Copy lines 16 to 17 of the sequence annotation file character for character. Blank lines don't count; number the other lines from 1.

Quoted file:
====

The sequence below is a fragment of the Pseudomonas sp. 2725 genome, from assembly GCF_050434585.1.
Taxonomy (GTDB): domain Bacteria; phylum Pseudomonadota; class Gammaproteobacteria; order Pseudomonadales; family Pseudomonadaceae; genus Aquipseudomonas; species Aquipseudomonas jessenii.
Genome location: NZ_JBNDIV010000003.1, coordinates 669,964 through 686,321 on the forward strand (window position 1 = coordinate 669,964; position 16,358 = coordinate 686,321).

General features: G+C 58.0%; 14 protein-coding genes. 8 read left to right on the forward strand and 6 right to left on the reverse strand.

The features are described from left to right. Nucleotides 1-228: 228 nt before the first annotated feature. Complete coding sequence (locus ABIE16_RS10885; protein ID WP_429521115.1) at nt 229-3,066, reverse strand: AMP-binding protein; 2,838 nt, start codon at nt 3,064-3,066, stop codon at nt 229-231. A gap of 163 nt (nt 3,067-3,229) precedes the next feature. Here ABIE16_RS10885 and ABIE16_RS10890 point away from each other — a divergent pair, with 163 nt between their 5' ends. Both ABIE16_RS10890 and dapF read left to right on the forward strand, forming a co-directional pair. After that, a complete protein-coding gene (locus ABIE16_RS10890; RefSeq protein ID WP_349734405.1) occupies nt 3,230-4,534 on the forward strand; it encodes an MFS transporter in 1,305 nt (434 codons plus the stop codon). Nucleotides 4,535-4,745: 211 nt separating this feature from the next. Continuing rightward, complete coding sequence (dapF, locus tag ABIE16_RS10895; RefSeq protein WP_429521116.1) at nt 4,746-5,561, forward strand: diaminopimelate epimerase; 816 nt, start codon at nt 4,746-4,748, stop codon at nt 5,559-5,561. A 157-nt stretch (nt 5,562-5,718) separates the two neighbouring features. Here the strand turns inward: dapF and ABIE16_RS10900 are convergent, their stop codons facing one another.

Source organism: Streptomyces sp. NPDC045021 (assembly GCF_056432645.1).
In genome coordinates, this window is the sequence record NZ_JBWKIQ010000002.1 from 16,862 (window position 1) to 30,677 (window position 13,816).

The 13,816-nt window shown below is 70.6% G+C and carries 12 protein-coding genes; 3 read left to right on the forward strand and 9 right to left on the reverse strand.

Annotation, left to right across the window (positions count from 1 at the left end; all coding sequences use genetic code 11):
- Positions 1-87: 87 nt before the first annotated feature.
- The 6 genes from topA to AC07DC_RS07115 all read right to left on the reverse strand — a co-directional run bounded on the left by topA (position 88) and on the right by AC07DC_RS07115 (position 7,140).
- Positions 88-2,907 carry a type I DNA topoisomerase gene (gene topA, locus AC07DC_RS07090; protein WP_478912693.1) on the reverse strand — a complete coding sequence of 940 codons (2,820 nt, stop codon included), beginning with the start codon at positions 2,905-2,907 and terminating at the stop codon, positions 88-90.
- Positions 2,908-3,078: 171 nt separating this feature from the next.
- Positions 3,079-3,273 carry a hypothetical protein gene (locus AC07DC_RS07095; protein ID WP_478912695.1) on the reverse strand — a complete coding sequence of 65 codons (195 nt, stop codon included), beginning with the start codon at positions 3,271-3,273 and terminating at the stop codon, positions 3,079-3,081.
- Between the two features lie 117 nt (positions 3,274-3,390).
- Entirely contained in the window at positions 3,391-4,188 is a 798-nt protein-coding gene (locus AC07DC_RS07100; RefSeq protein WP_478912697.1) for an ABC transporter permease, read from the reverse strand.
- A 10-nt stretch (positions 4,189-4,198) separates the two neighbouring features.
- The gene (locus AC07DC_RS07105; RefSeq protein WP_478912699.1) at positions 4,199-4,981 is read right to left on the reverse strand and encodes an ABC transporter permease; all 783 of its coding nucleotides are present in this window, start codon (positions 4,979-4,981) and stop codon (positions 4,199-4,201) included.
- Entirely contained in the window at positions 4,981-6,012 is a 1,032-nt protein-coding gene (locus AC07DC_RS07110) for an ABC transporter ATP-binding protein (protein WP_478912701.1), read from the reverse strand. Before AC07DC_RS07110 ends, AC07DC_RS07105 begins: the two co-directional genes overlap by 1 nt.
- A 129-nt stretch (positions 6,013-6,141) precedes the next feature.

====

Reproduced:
- Entirely contained in the window at positions 3,391-4,188 is a 798-nt protein-coding gene (locus AC07DC_RS07100; RefSeq protein WP_478912697.1) for an ABC transporter permease, read from the reverse strand.
- A 10-nt stretch (positions 4,189-4,198) separates the two neighbouring features.